The University of Toledo Medical Center has been recognized by the American College of Cardiology with a Gold Performance Achievement Award for its high-quality, comprehensive care of heart attacks.
UTMC is one of 60 hospitals nationwide and the only hospital in metro Toledo to receive the honor.
“This distinction reinforces UTMC’s position as a leader in the treatment of serious heart attacks and further illustrates the high quality of care we deliver to our Toledo community,” said Dr. Michael Ellis, UTMC chief medical officer. “We’re proud to be recognized among the best of the best in cardiac care.”
The annual Chest Pain – MI Registry Performance Achievement Awards are presented to hospitals that exemplify an aggressive commitment to treating all heart attack patients with the highest standard of care, based on guidelines and recommendations set by the American College of Cardiology and the American Heart Association.
“As a Gold Performance Award recipient, The University of Toledo Medical Center has established itself as a leader in setting the national standard for improving quality of care in patients with acute myocardial infarction,” said Dr. Michael C. Kontos, chair of the NCDR Chest Pain – MI Registry steering subcommittee and a cardiologist at Virginia Commonwealth University Medical Center. “By meeting the award requirements set forth in the registry, UTMC has demonstrated a commitment to providing reliable, comprehensive treatment for heart attack patients based on current clinical guideline recommendations.”
UTMC has received the American College of Cardiology’s gold award in each of the last three years.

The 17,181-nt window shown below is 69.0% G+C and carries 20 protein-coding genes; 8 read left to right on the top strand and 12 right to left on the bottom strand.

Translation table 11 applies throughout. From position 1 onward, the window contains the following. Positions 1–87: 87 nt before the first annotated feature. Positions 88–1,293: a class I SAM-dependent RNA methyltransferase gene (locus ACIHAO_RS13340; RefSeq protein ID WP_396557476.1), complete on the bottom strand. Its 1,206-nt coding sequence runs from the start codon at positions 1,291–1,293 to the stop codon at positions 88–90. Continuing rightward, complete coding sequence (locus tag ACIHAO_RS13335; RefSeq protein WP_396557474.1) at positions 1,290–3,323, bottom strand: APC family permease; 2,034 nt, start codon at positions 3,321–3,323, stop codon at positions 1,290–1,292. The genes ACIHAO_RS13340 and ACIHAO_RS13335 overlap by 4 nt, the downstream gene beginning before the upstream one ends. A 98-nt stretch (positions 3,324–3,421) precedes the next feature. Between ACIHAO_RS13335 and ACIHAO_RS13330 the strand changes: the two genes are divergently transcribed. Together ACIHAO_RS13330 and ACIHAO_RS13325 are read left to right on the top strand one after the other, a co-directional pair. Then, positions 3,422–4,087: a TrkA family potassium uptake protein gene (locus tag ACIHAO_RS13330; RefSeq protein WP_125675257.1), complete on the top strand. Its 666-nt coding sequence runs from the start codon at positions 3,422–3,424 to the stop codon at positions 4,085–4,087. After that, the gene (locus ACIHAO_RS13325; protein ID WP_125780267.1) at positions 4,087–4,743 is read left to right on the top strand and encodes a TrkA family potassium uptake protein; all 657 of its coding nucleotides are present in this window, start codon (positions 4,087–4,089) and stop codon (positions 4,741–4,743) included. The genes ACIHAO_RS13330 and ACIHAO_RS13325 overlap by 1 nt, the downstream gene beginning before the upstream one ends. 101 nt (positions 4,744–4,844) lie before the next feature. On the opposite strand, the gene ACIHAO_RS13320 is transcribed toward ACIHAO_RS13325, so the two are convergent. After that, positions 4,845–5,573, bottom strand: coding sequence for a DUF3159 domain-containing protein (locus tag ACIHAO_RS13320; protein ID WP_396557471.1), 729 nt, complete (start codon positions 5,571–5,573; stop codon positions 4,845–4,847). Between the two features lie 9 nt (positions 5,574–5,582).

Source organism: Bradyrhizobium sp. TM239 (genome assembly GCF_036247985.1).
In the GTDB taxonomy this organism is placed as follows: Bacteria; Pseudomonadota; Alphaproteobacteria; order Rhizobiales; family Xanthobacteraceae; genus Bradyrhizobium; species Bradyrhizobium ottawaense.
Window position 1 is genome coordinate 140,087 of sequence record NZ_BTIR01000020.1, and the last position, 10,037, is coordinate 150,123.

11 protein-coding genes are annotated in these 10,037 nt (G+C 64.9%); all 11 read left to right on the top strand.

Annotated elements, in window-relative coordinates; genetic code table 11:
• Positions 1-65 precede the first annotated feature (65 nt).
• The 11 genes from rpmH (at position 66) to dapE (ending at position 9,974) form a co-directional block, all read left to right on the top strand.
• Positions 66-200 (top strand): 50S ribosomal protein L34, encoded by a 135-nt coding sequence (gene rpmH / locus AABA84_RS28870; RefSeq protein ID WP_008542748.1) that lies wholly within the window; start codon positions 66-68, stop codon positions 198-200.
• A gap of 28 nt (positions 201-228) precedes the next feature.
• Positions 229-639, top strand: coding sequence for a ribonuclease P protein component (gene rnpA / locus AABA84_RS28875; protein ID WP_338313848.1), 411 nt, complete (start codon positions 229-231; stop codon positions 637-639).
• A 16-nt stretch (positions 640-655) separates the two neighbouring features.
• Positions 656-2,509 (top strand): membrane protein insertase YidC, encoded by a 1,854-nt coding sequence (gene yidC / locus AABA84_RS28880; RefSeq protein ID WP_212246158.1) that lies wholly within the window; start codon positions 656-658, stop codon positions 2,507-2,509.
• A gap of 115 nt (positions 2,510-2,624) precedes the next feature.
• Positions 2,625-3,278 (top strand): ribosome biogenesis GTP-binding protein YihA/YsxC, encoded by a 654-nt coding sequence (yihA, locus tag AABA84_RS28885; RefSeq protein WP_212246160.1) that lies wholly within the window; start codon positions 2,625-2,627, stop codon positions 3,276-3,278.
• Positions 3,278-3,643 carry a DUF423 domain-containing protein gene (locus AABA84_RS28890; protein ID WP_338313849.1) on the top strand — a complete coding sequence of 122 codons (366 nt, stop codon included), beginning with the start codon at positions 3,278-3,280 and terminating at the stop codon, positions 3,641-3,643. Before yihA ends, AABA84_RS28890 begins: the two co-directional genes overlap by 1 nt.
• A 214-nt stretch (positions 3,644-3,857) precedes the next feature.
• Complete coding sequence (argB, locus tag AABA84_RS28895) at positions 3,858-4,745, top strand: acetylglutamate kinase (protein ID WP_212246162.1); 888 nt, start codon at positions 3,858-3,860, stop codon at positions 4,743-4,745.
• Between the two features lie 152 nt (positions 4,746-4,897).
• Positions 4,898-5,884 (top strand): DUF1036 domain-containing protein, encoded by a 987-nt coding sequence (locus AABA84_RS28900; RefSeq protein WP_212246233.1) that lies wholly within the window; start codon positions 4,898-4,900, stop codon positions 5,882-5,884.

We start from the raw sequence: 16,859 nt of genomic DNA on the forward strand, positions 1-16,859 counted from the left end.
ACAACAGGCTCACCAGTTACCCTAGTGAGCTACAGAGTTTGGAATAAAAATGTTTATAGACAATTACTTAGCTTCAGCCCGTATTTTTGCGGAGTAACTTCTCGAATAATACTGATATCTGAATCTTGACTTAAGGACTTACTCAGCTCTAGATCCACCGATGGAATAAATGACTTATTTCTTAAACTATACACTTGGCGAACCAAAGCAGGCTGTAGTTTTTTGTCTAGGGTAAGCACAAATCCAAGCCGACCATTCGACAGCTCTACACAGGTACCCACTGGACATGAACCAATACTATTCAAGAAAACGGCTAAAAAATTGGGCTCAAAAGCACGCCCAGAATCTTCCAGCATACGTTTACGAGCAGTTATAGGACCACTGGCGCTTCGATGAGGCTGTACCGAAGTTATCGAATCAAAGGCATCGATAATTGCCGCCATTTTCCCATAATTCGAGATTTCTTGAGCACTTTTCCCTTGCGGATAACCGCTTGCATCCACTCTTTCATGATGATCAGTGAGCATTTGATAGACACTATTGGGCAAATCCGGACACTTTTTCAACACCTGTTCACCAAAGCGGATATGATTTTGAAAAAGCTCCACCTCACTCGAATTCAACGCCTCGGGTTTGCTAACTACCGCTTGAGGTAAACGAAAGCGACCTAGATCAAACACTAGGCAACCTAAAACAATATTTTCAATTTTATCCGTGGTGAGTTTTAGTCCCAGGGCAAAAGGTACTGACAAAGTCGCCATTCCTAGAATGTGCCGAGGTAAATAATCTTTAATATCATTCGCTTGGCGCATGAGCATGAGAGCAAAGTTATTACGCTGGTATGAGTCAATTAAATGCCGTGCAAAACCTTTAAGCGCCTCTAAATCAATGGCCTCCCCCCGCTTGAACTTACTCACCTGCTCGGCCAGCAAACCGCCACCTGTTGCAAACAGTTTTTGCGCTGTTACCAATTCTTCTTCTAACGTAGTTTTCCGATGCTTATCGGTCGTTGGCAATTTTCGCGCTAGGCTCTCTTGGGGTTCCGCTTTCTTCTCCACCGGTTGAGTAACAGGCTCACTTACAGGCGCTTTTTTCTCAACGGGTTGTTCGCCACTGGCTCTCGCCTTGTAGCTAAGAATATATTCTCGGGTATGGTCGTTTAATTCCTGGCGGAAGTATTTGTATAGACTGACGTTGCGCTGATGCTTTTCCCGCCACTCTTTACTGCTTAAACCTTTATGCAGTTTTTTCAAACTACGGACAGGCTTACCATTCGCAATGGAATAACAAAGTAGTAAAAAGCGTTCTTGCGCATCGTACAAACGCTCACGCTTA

“UTMC has demonstrated that we consistently treat heart attack patients according to the most current evidence-based guidelines and strive to improve the quality, safety and outcomes of care provided for patients with coronary artery disease — specifically high-risk heart attack patients,” said Dr. Ehab Eltahawy, a UTMC cardiologist and director of the UTMC Cardiovascular Laboratory. “This commitment begins the moment they come in our door and continues through their hospital stay and discharge.”
A heart attack occurs when a blood clot partially or completely blocks one of the heart’s coronary arteries, starving the heart muscle of oxygen. More than 800,000 Americans suffer a heart attack every year.
When a heart attack patient arrives at the emergency room, healthcare professionals race to restore blood flow to the heart muscle. For the most serious type of heart attack, known as STEMI, patients frequently require a balloon angioplasty to reopen a completely blocked artery.
“This procedure is most effective within the 90-minute time frame before permanent damage to the heart has occurred,” Eltahawy said. “In clinical practice, shortening the door-to-balloon time was significantly associated with increased survival.”
UTMC targets a door-to-balloon time of less than 60 minutes and has achieved the American Heart Association’s 90-minute benchmark in 100% of its cases over the past several years. The hospital has 24-hour coverage with an on-call cath team 365 days a year.
Other performance measures considered as part of the American College of Cardiology award process include providing appropriate medicines at the time of presentation, during the hospital stay and at the time of discharge; evaluating a patient’s heart pumping function during their stay; and referring them to a cardiac rehabilitation program at discharge.